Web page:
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Page 322 - Oh, our manhood's prime vigour ! no spirit feels waste, Not a muscle is stopped in its playing, nor sinew unbraced. Oh, the wild joys of living ! the leaping from rock up to rock — The strong rending of boughs from the fir-tree, — the cool silver shock Of the plunge in a pool's living water, — the hunt of the bear, And the sultriness showing the lion is couched in his lair.
Page 577 - The sun burns sere and the rain dishevels One gaunt bleak blossom of scentless breath. Only the wind here hovers and revels In a round where life seems barren as death. Here there was laughing of old, there was weeping, Haply, of lovers none ever will know, Whose eyes went seaward a hundred sleeping Years ago. Heart handfast in heart as they stood,
Page 578 - Look forth from the flowers to the sea; For the foam-flowers endure when the rose-blossoms wither, And men that love lightly may die — but we?' And the same wind sang and the same waves whitened, And or ever the garden's last petals were shed , In the lips that had whispered , the eyes that had lightened , Love was dead. Or they loved their life through, and then went whither? And were one to the end — but what end who knows?
Page 52 - All the thoughts and experience of the world have etched and moulded there, in that which they have of power to refine and make expressive the outward form, the animalism of Greece, the lust of Rome, the mysticism of the middle age with its spiritual ambition and imaginative loves, the return of the Pagan world, the sins of the Borgias.
Page 446 - I stand and look at them long and long. They do not sweat and whine about their condition, They do not lie awake in the dark and weep for their sins They do not make me sick discussing their duty to God, Not one is dissatisfied, not one is demented with the mania of owning things, Not one kneels to another, nor to his kind that lived thousands of years ago, Not one is respectable or unhappy over the whole earth.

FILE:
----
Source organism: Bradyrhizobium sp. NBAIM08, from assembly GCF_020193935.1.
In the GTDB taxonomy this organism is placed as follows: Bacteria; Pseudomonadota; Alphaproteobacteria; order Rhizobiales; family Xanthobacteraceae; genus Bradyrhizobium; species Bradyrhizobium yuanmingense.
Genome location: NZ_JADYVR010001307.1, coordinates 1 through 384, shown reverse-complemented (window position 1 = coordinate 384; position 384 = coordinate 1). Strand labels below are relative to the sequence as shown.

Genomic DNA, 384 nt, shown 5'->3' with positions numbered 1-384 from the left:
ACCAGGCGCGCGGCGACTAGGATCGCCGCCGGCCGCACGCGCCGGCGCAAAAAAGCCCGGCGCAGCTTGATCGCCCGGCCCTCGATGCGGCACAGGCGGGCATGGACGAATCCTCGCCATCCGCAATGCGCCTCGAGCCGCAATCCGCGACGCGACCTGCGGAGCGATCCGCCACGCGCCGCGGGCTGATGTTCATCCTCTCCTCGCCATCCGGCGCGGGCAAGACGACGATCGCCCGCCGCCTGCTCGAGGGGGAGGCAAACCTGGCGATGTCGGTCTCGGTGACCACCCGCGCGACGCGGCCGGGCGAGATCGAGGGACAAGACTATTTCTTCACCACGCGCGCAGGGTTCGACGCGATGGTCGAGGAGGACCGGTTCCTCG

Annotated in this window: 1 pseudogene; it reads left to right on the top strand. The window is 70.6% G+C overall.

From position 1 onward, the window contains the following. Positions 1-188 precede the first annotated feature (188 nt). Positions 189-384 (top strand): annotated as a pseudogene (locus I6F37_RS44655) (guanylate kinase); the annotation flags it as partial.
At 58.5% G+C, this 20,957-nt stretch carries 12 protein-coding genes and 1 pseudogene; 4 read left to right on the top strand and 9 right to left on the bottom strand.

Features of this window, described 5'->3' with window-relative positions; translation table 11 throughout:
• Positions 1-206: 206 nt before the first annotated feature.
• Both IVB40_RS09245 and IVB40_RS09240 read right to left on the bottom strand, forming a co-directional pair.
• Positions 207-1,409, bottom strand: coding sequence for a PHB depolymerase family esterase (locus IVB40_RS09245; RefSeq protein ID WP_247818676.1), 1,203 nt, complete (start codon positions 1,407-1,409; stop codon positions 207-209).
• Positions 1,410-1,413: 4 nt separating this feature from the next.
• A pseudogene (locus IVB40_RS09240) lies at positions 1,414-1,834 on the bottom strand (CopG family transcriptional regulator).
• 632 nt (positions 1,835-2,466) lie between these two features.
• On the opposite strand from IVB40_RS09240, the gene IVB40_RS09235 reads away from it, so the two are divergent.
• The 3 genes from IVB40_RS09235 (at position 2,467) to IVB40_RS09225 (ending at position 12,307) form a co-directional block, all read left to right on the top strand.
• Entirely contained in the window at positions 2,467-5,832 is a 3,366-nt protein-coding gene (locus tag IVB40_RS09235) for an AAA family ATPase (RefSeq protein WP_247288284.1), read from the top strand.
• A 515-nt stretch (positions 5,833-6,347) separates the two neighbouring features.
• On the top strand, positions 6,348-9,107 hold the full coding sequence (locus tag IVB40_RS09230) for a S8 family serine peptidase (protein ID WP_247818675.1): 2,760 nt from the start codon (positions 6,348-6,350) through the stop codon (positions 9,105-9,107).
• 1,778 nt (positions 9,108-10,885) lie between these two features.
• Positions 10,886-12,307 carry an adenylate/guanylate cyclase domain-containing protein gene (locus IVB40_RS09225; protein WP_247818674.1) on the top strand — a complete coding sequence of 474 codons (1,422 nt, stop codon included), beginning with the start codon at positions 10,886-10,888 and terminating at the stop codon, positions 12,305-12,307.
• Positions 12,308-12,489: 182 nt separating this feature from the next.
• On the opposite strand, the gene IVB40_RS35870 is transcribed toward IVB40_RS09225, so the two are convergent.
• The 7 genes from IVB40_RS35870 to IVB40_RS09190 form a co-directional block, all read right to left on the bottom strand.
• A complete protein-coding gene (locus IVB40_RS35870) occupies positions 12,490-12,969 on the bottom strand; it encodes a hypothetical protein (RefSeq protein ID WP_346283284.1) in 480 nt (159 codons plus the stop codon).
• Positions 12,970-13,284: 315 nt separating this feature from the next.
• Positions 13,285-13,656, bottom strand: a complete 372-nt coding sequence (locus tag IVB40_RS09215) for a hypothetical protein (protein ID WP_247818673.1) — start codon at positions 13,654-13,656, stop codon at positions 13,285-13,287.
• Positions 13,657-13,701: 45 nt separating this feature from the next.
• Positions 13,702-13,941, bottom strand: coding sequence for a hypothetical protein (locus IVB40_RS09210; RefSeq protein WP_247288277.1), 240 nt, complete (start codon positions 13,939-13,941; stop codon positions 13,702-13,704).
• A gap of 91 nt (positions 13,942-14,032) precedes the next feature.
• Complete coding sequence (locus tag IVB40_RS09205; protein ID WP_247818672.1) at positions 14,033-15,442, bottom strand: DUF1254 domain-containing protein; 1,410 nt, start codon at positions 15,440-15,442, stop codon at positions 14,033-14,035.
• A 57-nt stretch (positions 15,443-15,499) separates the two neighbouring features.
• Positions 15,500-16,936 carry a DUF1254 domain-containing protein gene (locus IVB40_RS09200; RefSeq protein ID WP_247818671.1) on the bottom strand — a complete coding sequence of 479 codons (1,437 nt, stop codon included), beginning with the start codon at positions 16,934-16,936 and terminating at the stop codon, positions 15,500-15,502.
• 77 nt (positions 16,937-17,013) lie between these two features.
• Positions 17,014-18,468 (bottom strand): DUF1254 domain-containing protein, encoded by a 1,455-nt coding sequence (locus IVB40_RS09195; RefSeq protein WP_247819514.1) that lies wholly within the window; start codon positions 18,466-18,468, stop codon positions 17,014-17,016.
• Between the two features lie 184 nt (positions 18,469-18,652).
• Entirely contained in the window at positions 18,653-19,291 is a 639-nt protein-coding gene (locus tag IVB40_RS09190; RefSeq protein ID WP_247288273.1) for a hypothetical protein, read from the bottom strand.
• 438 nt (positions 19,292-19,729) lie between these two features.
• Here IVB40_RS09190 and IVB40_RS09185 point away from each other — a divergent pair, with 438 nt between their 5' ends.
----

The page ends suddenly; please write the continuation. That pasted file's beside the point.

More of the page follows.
Page 289 - And this maiden she lived with no other thought Than to love and be loved by me. I was a child and she was a child, In this kingdom by the sea, But we loved with a love that was more than love, I and my Annabel Lee; With a love that the winged seraphs of heaven Coveted her and me. And this was the reason that, long ago, In this kingdom by the sea, A wind blew out of...
Page 52 - Hers is the head upon which all "the ends of the world are come," and the eyelids are a little weary. It is a beauty 23 wrought out from within upon the flesh, the deposit, little cell by cell, of strange thoughts and fantastic reveries and exquisite passions. Set it for a...
Page 290 - Yet the character of his face had been at all times remarkable. A cadaverousness of complexion; an eye large, liquid, and luminous beyond comparison ; lips somewhat thin and very pallid, but of a surpassingly beautiful curve ; a nose of a delicate Hebrew model, but with a breadth of nostril unusual in similar formations...
Page 577 - Night and day. The dense hard passage is blind and stifled That crawls by a track none turn to climb To the strait waste place that the years have rifled Of all but the thorns that are touched not of time.
Page 642 - We saw the swallows gathering in the sky, And in the osier-isle we heard them noise. We had not to look back on summer joys, Or forward to a summer of bright dye: But in the largeness of the evening earth Our spirits grew as we went side by side. The hour became her husband and my bride.